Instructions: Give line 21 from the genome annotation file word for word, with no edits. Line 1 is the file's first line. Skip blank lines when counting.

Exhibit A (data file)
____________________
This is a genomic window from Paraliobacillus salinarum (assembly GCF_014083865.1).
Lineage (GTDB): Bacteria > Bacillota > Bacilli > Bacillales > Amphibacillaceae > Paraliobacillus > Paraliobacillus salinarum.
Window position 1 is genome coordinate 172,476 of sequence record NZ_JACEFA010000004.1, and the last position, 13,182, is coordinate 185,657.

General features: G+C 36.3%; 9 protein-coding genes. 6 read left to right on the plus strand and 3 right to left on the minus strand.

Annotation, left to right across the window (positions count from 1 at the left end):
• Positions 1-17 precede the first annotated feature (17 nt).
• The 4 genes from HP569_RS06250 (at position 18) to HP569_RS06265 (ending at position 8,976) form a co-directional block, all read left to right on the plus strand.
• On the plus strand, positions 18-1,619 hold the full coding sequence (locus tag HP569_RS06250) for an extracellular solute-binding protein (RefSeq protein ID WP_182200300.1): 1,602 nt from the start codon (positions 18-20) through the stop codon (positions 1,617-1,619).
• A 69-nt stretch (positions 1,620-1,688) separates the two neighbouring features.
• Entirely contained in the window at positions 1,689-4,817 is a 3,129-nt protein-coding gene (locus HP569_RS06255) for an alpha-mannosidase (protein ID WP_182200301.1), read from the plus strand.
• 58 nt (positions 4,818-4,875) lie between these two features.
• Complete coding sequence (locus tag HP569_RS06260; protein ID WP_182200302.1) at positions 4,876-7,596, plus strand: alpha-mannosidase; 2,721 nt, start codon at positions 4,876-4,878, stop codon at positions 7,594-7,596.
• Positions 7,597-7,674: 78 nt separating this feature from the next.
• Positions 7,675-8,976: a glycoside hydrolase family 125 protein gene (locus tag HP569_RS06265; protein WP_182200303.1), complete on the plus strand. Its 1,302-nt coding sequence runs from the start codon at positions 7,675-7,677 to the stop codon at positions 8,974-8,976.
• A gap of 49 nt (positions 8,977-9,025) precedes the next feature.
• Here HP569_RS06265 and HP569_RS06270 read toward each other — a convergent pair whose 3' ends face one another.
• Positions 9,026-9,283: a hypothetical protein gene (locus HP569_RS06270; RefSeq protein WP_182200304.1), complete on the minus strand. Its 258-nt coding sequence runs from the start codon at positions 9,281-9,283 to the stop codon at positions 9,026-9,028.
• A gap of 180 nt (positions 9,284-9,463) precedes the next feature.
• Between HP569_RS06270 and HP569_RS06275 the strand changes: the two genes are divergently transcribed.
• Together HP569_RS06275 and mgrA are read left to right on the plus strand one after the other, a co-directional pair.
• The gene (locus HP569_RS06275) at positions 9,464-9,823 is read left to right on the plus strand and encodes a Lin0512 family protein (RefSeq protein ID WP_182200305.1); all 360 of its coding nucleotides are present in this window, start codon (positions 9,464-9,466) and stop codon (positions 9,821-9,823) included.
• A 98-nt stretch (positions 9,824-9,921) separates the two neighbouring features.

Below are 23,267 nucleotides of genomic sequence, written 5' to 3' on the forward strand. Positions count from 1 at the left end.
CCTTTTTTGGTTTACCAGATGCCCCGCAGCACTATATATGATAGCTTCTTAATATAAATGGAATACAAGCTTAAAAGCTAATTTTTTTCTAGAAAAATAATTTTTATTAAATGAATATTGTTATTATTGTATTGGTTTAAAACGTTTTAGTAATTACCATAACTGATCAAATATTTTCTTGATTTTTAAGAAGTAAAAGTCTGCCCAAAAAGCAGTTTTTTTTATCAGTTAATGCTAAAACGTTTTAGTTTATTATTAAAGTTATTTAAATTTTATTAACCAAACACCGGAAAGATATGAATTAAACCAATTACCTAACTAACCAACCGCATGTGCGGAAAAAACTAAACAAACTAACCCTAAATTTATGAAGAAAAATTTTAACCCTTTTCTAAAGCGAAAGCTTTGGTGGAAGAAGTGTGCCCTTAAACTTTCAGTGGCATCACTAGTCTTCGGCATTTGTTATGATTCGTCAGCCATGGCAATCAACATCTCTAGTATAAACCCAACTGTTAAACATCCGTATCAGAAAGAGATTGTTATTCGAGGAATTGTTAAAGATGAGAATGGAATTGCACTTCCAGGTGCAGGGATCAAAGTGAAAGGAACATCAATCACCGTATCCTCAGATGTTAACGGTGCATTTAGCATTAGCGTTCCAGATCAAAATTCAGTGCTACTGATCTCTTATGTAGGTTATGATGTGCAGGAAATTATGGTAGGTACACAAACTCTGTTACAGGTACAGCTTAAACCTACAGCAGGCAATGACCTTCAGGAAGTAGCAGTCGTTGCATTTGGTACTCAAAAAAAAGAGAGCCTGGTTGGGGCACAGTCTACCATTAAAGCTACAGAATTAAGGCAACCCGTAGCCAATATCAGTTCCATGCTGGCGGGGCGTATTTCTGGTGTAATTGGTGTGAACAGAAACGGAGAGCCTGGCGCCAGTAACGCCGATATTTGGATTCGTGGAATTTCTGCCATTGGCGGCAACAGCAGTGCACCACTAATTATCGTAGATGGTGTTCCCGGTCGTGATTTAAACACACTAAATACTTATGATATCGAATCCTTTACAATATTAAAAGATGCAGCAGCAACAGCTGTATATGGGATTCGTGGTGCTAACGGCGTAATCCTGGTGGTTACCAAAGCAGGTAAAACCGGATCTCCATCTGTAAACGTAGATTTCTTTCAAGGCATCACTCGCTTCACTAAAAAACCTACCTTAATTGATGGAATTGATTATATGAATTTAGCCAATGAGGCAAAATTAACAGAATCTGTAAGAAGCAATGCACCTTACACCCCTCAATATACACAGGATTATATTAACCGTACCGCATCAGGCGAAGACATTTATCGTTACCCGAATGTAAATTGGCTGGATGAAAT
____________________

• The gene (locus HP569_RS06275) at positions 9,464-9,823 is read left to right on the plus strand and encodes a Lin0512 family protein (RefSeq protein ID WP_182200305.1); all 360 of its coding nucleotides are present in this window, start codon (positions 9,464-9,466) and stop codon (positions 9,821-9,823) included.